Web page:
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Seattle Pedestrian Advisory Board

Past Minutes of the Board


August 13, 2003, 6:00 pm-8:00 pm
Key Tower, 700 5th Ave. at Columbia St.
Room 4096

Board Members Present: Robert Ketcherside (Chair), Molly McCarthy, Sarah Kavage, Jean Healy, Peg Staeheli, Charles Smith, Margaret McCauley, Amy Clark, Matthew Amster-Burton

SDOT Liaison to SPAB: Megan Hoyt

Presenters: Randy Wiger, CarSmart; Eric Tweit, SDOT

  1. Introductions
  2. Adopted minutes of 07.09.03 meeting on motion by Anderson and McCauley.
  3. Mercer Corridor Project: Eric Tweit, SDOT South Lake Union Project Manager

    SDOT was motivated by elements of the Alaskan Way Viaduct planning process to develop a plan to fix the “Mercer Mess.” The plan would hopefully include the removal of impediments to pedestrians and bicyclists, reconnection of the street grid, and a two-way Mercer street. The mayor’s priorities for the South Lake Union area, including business development and a streetcar line, were factored into the process.

    Goals for the Mercer project, which is a good candidate for funding through the Regional Transportation Investment District, include calming Valley Street, and creating a two-way Mercer Street that has three lanes in each direction, parking lanes, 15’-17’ sidewalks, a 17’-24’ median for pedestrian refuge, and presents the opportunity for east-west transit with possible connections from Queen Anne to I-5, the University District, and Capitol Hill. SDOT intends to create a neighborhood atmosphere where cars do not dominate.

    Two different plans have been proposed for the Aurora Avenue crossing. In the first option, Aurora would be lowered at a very high cost and Mercer would be built over it. Republican, Harrison, and Thomas Streets would be reconnected as well, and the goals for a two-way Mercer would remain the same. The most important aspect of this approach is the revival of direct pedestrian access over Aurora Avenue. Broad Street would disappear, and the opportunity for the redevelopment of property would emerge.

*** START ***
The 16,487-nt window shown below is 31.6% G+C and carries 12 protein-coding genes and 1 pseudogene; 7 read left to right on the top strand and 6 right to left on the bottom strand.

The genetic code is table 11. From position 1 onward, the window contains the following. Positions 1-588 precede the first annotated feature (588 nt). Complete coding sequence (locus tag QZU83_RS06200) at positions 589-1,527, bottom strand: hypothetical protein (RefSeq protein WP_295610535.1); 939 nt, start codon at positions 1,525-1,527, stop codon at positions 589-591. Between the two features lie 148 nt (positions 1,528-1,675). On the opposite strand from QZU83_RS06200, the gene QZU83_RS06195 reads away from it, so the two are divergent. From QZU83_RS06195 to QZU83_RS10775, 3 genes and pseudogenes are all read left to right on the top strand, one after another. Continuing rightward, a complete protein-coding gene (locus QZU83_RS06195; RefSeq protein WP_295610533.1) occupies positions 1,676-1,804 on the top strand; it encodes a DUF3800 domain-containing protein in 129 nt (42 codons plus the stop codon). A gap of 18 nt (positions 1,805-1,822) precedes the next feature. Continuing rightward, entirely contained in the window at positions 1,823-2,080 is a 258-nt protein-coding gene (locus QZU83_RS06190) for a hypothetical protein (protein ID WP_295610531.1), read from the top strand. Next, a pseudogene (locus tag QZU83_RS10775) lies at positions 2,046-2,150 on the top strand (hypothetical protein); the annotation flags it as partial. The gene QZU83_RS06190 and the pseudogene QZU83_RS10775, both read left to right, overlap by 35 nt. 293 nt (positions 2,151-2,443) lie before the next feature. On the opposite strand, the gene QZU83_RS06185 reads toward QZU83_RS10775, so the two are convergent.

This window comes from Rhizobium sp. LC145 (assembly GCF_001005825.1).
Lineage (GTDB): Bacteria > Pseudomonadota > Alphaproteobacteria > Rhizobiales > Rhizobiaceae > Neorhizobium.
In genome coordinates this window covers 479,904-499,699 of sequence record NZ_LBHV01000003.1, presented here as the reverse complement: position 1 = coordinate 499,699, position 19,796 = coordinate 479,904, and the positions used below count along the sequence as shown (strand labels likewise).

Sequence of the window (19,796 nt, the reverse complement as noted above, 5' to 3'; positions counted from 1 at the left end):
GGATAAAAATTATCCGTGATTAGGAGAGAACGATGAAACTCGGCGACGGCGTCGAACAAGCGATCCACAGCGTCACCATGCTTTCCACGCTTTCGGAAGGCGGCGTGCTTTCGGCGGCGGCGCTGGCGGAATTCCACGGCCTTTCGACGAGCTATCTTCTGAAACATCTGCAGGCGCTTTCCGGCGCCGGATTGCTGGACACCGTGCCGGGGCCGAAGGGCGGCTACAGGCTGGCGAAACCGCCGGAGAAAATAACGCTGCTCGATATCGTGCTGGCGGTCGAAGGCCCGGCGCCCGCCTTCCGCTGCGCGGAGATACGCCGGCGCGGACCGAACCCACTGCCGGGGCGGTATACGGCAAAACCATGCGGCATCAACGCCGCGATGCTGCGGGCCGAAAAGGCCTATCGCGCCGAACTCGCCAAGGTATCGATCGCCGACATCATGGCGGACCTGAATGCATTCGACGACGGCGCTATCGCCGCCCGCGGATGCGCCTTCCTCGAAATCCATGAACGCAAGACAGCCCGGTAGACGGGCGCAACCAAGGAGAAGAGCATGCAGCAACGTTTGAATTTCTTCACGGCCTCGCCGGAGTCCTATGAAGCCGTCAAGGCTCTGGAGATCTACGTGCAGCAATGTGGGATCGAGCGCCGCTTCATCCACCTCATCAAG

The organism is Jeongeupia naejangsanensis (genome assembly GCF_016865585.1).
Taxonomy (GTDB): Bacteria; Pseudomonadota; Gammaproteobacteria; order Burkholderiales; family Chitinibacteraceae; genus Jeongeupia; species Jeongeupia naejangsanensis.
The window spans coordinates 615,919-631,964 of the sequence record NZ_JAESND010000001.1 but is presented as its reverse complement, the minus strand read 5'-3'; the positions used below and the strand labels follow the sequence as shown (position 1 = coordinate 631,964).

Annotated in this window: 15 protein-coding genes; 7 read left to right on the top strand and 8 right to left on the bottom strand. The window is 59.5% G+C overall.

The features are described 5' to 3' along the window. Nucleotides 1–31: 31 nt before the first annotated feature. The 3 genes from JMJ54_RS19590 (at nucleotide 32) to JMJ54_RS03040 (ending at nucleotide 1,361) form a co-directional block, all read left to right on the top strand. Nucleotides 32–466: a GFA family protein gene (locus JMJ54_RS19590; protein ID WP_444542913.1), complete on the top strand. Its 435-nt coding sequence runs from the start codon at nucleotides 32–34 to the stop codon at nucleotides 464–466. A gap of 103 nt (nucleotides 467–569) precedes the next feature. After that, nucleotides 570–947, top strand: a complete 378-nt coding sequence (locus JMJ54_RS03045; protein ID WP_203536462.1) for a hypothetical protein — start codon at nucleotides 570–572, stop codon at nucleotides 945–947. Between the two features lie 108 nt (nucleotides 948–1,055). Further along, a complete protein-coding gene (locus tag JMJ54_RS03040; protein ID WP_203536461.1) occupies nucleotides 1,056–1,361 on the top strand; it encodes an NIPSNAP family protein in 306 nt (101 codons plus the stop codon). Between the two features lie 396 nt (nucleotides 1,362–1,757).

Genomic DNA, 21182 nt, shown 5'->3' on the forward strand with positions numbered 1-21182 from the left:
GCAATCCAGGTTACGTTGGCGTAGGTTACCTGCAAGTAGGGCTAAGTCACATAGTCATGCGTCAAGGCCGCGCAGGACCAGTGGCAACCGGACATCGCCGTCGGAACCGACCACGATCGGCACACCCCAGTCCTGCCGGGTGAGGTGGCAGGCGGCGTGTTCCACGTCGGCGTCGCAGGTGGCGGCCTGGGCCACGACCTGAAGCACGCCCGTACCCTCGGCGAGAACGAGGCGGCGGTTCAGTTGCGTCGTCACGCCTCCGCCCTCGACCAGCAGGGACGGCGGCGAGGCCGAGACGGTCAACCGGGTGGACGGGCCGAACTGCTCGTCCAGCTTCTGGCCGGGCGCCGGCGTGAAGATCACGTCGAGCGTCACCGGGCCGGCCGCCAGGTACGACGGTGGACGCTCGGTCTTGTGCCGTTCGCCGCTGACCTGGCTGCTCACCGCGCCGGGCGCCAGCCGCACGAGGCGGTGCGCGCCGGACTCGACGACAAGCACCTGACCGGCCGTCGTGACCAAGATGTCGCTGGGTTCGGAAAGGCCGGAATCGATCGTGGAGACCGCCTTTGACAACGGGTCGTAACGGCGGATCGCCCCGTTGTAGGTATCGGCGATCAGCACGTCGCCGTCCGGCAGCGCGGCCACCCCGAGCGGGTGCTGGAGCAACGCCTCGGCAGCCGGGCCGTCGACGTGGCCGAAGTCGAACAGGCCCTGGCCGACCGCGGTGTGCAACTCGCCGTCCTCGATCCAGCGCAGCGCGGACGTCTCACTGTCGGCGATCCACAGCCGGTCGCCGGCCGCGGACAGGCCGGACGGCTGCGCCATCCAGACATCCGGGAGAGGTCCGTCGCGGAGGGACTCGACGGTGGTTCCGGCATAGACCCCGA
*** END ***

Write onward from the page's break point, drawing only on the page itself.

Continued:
In the second option, the Mercer underpass would widen and Aurora Ave. would not be lowered. In accordance with the South Lake Union Transportation Study, Westlake Avenue would be redeveloped as a two-way boulevard that would connect to Downtown, and 9th Avenue would also become a two-way road to lessen some of the impacts of the changes to Westlake. Terry Avenue is a “street of interest” in the South Lake Union Neighborhood Plan, as it is a key connection to South Lake Union Park. It could be made into a pedestrian street, with a signal at Valley serving as a gateway to the park. While this is not necessarily endorsed by SDOT, the plan suggests a pedestrian bridge over Valley as well. Park parking could be removed to garages in new developments between Mercer and Valley, which would force park patrons to cross Valley.

    Currently design guidelines are being created to make Terry a street that is not essential to vehicle traffic. There are still a lot of warehouses in the area and new development is expected, so there is potential for the addition of “nodes” that will draw pedestrians. Terry may be redesigned as a woonerf, with a sidewalk on one side of the street and elements that would lead to a naturally pedestrian-dominated environment.

    SDOT is working to ensure room for bikes on redone streets, either on wider sidewalks or in-street bike lanes. There is potential to move Memorial Stadium to the location of the Seattle Center parking lot, or to build parking into a new building on the reclaimed property.

    In answer to a question from the board, Tweit said that some of ideas for Westlake do stem from concepts in CityDesign’s Blue Ring/Center City Design Plan. Concerns were raised over the potential for pedestrian refuge medians to become an inducement to dangerous jaywalking on Mercer and Westlake. The medians are not intended for pedestrians to use as a sidewalk, and are essentially occupying the space that would otherwise be taken up by a turn lane. Ketcherside suggested using plantings as a barrier to jaywalking. Hoyt mentioned that development can be oriented to attract pedestrians to safe areas for crossing and travel.

    Tweit said that SDOT did consider making Mercer a boulevard with access lanes, but there were concerns over the number of lanes that would include and with exit and entry from access streets.